Urban Land Institute Nevada announces Placemaking Awards

From Las Vegas Review Journal

  • The Catalytic Place award recognizes places that best generate improvement and progress to the economic development and/or standard of living in a surrounding community.
  • Public Sector Category: UNLV Harry Reid Research and Technology Park
  • Private Sector Category: AREA15 Las Vegas
  • The Healthy Place award recognizes those who promote activity and social interaction through health-giving and accessible design to improve overall quality of life.
  • Suburban Category: Arioso Senior Living by Ovation Development
  • Urban Category: UnCommons
  • The Transformative Place award recognizes places that have transformed their respective areas through exemplary design.
  • Private Sector Category: SHARE Village Las Vegas
  • Public Sector Category: Lifeguard Arena/city of Henderson Downtown Events Plaza
  • The Visionary Place award recognizes the vision for a place under development and promising significant impact on lifestyle and the region.
  • Redevelopment Category: The Watermark
  • New Development Category: 1700 Pavilion at Downtown Summerlin
  • The Community Place award recognizes places that best engage and strengthen the community/neighborhood through opportunities to assemble, unite or celebrate.
  • Public Sector Category: Historic Westside Legacy Park
  • Private Sector Category: Betty’s Village

ULI Nevada exists as a resource and advocate in understanding the unique and varied components that define Nevada and its communities as exceptional places. The organization leads the conversation on advancing the quality of place in our state.

Placemaking embraces the creation of spaces that promote people’s health, happiness and well-being through planning, design and management.

As part of its mission to increase output of creative Placemaking in our community and encourage community development, ULI Nevada offers a way to acknowledge and commend projects that leverage arts, culture and design as mechanisms for strengthening communities.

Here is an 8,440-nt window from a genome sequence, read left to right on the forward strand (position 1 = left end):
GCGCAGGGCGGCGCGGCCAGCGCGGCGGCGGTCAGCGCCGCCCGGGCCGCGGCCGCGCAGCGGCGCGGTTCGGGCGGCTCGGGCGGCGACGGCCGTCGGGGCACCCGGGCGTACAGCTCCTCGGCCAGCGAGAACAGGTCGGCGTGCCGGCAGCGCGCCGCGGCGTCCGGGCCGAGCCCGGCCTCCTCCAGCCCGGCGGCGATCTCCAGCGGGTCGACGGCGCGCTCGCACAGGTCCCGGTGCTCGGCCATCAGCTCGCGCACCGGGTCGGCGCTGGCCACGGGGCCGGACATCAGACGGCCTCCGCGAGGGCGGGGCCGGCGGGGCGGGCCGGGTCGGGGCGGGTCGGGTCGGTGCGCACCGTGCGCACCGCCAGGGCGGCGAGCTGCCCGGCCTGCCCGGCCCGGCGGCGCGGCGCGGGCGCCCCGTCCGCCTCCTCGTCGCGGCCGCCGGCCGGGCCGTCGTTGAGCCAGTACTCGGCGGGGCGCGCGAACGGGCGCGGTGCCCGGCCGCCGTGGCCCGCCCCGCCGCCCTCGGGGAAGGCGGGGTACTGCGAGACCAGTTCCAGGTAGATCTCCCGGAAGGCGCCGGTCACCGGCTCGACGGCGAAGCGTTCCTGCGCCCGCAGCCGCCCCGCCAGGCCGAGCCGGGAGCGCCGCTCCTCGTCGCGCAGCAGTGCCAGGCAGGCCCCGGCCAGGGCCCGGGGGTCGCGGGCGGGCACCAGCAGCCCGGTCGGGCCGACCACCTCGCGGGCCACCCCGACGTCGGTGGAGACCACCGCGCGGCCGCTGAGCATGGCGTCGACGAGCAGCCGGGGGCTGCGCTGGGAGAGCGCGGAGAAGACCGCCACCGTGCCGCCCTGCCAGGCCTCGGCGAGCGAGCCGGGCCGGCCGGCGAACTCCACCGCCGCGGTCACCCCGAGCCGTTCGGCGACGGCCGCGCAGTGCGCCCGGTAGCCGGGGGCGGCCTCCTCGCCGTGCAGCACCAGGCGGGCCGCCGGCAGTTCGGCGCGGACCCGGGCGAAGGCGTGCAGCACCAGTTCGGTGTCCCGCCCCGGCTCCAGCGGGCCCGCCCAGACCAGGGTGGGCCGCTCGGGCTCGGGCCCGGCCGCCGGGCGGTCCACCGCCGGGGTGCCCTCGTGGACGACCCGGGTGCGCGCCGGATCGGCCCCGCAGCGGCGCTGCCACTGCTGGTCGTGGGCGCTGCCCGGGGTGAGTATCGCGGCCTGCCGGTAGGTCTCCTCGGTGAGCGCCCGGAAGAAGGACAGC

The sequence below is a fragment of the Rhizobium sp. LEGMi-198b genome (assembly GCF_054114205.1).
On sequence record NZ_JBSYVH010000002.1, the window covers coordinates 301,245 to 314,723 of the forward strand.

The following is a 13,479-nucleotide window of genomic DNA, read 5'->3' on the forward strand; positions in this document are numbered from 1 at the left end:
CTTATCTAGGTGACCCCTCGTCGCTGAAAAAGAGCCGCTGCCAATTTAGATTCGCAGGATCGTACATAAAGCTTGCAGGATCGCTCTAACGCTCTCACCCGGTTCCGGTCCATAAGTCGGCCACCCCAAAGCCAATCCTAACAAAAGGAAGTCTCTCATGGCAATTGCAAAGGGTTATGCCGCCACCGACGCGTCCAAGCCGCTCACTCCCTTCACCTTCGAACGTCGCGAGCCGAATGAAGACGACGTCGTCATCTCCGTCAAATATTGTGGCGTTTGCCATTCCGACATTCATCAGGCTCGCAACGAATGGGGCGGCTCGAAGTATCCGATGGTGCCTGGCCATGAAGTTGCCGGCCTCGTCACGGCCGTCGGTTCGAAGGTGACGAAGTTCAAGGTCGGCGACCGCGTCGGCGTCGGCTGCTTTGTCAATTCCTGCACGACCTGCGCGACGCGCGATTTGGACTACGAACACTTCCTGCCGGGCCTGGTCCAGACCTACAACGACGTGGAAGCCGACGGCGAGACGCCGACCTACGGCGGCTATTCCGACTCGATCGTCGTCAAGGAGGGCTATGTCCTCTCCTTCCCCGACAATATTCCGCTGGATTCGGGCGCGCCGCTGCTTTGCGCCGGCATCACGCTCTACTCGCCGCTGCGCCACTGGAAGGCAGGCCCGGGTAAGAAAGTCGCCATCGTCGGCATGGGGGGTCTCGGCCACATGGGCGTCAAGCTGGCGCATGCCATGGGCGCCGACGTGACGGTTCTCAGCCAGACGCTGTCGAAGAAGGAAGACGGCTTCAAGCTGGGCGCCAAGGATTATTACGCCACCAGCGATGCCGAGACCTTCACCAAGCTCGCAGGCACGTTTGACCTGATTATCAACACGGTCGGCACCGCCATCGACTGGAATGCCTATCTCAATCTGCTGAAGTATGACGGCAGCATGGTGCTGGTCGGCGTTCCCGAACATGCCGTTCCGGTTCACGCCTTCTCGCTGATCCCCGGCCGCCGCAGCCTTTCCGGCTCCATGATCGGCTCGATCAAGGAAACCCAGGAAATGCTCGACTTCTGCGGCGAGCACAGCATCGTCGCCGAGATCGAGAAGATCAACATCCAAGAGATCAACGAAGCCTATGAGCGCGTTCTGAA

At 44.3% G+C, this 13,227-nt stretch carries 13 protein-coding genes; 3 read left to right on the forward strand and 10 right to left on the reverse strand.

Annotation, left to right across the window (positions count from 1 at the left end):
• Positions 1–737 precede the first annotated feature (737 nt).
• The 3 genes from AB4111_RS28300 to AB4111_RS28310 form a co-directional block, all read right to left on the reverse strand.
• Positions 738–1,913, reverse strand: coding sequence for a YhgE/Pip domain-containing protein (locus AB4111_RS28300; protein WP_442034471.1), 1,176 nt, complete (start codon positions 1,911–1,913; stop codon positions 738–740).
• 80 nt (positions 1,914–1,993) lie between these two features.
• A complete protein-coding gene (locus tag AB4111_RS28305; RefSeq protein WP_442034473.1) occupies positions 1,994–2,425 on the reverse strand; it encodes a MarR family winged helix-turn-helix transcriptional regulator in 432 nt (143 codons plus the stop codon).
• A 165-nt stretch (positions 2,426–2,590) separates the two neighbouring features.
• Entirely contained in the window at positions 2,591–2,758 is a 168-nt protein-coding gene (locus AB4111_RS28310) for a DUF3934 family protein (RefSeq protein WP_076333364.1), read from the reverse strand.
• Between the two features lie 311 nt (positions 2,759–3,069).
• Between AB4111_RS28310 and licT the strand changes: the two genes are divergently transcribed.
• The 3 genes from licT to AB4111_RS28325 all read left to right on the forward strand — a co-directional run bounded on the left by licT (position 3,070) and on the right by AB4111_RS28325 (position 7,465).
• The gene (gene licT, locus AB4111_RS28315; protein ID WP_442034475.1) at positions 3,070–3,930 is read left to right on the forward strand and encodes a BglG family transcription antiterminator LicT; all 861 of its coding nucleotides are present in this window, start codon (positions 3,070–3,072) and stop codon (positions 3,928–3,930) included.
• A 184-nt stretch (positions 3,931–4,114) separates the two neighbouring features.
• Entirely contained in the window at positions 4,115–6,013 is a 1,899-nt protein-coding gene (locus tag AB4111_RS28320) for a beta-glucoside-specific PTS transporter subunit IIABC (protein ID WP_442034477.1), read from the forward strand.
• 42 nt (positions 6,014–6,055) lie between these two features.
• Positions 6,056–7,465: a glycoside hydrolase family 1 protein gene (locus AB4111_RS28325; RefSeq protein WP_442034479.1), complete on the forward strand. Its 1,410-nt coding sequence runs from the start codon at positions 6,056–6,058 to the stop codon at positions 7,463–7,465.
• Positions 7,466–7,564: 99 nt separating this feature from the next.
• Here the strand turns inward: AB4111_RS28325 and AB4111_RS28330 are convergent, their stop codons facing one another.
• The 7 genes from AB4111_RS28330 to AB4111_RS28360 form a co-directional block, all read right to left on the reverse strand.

This awards event is an opportunity to formally recognize outstanding projects, achievements and leaders in our city who are committed to the creation and celebration of “place.” The event convenes thought leaders from a wide array of disciplines who passionately promote the responsible use of land.

ULI Nevada’s Placemaking Awards for Excellence is an annual event aimingto spur ideas, perpetuate momentum and grow placemaking in the Las Vegas Valley for years to come.

Ovation Works with Three Square

Ovation's Maintenance Supervisors team up with Three Square to prepare and pack lunches for the schools in Clark County. 

Ovation Employee Appreciation Top Golf 2017


Ovation Property Management and Ovation development team appreciation at Top Golf.

Thank you to everyone at Ovation for all your hard work this year!

Ovation Works with Three Square

Ovation Development and Property Management teaming up with Three Square to FIGHT HUNGER!!!

Ovation helped bag potatoes, pears, and apples to send to all of the partnered local agencies to use for meals. 


Ovation Helps Community with Three Square

Ovation Development and Property Management teaming up with Three Square to prepare meals for our local schools and families in need.